White House Announces Executive Orders Mandating Covid-19 Vaccines for Federal and Private Workforce

Written September 22, 2021 by Adriane Harrison

Categories: Human Resources

President Biden issued two Executive Orders (EOs) on September 9, 2021, that created mandates related to the ongoing COVID-19 pandemic. Both of the EOs raise many unanswered questions about how the mandates will be implemented. While we do not have answers to these questions presently since details are still forthcoming, PRINTING United Alliance will monitor the situation closely, and when the Emergency Temporary Standard (ETS) is issued, PRINTING United Alliance will produce a Vaccine Testing Plan that will provide processes and procedures to help companies comply with the mandates.

OSHA is directed to issue a new ETS mandating that qualifying companies require employees to be fully vaccinated for COVID-19, and to perform testing for those who cannot or will not agree to vaccination. An ETS is a directive that can be created only if OSHA determines that workers are in grave danger due to certain toxic substances or new hazards. An ETS will go into effect immediately upon publication, which is typically within a day or two of issuance and will remain in effect until it is superseded by a permanent standard or until it automatically expires in six months. The Agency has indicated that an enforcement grace period will be in effect to allow companies time to comply.

The EOs direct the agency to require private employers with 100 or more employees to ensure their workforce is fully vaccinated for COVID-19, or to require employees who are not fully vaccinated to be tested for COVID-19 at least once each week for the employee to be allowed to work. OSHA is not expected to issue the ETS earlier than mid-October, when it will be effective immediately upon publication, which is generally within days of issuance. Once issued, the ETS will likely be challenged in federal courts and those lawsuits may result in delayed implementation. Despite this possibility, companies should be prepared with policies and procedures by the effective date.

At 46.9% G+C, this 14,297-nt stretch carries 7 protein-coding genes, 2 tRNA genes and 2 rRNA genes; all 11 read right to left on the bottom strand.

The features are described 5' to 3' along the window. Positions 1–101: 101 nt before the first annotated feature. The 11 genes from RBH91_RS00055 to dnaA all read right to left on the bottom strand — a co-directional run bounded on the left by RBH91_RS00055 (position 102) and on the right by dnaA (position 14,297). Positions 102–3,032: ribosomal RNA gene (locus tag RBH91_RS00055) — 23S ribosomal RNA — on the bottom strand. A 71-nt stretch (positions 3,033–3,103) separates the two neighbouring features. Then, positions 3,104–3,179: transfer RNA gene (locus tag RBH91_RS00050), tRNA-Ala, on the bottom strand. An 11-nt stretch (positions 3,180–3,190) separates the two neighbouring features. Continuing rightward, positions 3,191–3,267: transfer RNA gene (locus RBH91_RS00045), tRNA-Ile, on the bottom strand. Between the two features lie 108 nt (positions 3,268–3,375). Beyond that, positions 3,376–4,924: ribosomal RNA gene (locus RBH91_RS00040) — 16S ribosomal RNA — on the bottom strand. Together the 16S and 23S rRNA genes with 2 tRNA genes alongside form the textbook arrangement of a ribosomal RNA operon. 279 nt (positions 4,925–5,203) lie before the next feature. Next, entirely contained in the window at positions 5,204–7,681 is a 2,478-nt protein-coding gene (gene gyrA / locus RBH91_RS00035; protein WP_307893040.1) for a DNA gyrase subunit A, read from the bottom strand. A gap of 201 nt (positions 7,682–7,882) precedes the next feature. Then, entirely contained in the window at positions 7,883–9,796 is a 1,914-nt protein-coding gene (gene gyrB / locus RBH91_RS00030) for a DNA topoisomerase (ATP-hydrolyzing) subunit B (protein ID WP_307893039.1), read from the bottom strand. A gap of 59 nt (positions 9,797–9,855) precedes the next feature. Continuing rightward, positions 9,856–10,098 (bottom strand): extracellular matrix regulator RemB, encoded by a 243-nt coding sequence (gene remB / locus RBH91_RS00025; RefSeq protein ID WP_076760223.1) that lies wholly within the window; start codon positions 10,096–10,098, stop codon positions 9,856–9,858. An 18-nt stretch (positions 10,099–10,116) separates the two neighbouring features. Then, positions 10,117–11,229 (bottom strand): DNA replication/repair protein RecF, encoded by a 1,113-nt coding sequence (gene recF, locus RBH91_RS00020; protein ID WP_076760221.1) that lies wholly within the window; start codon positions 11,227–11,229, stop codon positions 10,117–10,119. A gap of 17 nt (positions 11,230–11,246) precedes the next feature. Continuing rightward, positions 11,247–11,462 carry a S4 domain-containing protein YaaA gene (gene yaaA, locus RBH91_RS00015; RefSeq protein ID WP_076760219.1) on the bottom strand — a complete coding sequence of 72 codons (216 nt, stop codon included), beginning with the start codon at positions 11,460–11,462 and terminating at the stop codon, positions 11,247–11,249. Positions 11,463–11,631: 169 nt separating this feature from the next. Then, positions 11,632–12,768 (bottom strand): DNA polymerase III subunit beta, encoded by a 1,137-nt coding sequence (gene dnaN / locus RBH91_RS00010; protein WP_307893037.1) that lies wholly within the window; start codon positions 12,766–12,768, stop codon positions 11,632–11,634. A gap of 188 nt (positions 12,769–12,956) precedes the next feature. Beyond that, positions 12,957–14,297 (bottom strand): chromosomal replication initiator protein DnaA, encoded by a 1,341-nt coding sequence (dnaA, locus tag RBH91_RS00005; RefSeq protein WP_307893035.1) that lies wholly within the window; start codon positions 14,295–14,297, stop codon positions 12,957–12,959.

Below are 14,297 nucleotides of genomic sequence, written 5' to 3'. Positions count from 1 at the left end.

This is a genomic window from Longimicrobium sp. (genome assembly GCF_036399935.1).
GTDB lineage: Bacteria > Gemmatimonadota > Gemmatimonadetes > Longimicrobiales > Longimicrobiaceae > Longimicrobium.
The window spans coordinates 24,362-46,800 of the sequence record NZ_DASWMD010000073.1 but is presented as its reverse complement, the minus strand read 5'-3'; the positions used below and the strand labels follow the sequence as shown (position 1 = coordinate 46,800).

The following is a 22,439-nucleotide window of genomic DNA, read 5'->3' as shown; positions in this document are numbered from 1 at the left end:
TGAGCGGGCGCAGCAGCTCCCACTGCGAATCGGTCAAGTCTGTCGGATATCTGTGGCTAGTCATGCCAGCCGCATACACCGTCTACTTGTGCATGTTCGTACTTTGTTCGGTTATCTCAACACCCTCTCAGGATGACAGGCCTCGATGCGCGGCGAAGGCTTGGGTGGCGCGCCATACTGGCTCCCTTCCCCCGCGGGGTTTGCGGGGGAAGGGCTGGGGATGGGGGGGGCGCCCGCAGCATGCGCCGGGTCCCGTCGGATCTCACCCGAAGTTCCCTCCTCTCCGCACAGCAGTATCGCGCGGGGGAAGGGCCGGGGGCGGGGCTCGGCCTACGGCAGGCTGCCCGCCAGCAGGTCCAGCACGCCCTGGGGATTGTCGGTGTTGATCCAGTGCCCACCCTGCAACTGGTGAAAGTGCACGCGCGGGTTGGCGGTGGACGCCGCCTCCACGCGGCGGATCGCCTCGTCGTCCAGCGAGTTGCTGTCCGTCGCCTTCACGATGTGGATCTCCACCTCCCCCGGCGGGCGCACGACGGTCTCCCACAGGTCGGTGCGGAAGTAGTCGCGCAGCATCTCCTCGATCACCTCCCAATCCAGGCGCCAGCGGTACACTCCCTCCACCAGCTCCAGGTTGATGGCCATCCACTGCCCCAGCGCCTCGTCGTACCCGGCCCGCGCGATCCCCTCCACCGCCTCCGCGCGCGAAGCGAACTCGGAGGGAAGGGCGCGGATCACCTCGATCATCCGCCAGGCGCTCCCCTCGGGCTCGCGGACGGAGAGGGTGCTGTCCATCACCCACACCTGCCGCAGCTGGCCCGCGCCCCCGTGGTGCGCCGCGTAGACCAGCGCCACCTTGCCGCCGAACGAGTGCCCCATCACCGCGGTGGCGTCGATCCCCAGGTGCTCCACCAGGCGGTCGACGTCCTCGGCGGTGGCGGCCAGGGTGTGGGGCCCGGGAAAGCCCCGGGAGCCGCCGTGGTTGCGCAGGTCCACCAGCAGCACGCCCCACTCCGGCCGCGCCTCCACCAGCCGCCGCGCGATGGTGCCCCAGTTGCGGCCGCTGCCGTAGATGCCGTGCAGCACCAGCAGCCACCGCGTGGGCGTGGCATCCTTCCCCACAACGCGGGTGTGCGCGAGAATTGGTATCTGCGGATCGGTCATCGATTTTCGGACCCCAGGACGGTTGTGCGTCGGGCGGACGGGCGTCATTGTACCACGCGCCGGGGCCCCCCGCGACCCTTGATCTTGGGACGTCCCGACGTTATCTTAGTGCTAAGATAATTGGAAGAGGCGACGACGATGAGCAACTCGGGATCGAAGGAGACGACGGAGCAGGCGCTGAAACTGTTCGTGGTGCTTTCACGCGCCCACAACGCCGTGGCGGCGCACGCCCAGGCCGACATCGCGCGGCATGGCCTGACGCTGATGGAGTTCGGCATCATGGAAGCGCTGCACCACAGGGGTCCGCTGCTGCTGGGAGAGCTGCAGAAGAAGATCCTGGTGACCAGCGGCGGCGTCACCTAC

While waiting for OSHA to issue an ETS, questions related to the mandates abound. For instance:

  1. The questions about how to calculate the 100 employee qualifying factor:
    • Will head count be company-wide or on a location-by-location basis?
    • If a franchise scenario, will OSHA use the headcount for the brand or for will the individually-owned franchises stand alone?
  2. How will testing be handled?
    • What will be required to verify the vaccination status of employees?
    • What type of COVID-19 tests may be used to fulfill this mandate? Although they may be less accurate, “rapid” tests that give instant results are the most logical choice. If the laboratory-processed PCR tests are used, laboratories may be inundated test-processing demands which may result in delays during which tested employees will miss work while waiting for the results.
    • Will an adequate supply of the appropriate tests exist?
    • Who will pay for the testing?
    • Who will administer the tests? Tests would likely need to be done on site to curtail cheating. Will employees self-administered in the presence of the employer’s representative, or will tests be administered by the employer’s representative?
      • Whoever administers the test must be trained on how to properly perform the nasal swabbing.
        • Will companies that administer the COVID-19 testing be protected from liability for possible HIPAA violations when managing the testing information, or for sending home an employee who has tested positive for COVID-19 which would be difficult to keep confidential?
        • Individual and corporate liability for test results that are later found to be inaccurate. Incorrect rapid test results could result in delayed medical treatment, potential exposure of coworkers, potential exposure of non-employees, lost wages for those incorrectly testing positive, and other scenarios?